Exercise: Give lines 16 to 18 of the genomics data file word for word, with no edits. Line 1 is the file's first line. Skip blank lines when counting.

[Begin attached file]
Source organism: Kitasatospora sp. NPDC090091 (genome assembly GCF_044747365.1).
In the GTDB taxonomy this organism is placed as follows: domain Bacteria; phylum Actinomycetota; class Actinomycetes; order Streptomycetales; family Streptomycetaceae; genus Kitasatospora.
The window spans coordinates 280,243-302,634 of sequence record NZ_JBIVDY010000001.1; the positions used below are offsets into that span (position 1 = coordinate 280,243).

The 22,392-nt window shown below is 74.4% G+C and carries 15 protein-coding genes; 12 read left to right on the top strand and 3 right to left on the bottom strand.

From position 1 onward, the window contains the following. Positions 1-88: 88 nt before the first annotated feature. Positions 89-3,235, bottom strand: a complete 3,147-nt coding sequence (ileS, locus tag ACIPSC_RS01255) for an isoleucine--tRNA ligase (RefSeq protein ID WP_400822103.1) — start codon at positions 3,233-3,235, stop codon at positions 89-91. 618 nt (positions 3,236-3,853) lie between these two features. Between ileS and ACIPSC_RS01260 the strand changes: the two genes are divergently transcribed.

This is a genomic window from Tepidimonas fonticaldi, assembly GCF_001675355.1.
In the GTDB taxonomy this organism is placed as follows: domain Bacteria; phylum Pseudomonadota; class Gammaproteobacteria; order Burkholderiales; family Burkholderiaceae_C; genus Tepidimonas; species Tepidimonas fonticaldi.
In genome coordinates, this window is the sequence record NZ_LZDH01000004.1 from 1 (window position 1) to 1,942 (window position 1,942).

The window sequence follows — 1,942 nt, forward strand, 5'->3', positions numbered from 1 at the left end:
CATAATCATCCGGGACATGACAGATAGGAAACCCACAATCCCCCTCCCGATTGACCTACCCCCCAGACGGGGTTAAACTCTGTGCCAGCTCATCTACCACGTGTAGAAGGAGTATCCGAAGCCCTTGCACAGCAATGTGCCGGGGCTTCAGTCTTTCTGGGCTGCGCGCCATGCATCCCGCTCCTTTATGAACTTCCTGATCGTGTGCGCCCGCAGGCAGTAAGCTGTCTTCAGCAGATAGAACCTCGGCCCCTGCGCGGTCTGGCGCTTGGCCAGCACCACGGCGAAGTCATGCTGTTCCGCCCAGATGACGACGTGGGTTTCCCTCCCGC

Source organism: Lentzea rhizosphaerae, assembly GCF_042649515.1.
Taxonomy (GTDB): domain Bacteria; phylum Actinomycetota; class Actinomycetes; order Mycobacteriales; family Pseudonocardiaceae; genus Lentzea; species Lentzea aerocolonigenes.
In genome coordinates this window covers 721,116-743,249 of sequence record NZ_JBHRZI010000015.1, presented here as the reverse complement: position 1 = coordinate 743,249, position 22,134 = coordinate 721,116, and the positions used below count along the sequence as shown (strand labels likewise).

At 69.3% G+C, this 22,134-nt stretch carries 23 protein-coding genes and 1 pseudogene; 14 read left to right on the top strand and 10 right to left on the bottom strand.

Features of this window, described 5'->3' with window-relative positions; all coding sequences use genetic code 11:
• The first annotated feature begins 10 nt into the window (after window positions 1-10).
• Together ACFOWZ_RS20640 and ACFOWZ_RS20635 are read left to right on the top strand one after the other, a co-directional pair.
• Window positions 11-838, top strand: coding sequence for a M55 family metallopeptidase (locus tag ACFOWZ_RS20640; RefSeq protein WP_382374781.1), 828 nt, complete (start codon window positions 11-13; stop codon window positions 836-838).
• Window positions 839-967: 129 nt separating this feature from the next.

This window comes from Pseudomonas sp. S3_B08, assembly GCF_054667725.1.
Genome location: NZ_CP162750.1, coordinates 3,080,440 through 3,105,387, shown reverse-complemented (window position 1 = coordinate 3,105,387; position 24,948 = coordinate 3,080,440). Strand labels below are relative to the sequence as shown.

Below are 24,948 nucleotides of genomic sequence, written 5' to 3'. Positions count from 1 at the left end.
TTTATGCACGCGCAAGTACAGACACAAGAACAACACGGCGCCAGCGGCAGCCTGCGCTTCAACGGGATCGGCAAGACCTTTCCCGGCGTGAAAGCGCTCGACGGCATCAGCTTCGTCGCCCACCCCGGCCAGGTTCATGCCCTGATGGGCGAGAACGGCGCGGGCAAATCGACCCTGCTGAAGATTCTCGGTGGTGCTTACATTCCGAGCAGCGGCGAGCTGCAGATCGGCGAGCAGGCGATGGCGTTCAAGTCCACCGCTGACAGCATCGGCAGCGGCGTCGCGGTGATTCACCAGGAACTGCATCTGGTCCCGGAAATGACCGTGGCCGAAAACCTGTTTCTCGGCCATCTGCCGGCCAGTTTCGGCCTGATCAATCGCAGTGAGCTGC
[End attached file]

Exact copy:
• The first annotated feature begins 10 nt into the window (after window positions 1-10).
• Together ACFOWZ_RS20640 and ACFOWZ_RS20635 are read left to right on the top strand one after the other, a co-directional pair.
• Window positions 11-838, top strand: coding sequence for a M55 family metallopeptidase (locus tag ACFOWZ_RS20640; RefSeq protein WP_382374781.1), 828 nt, complete (start codon window positions 11-13; stop codon window positions 836-838).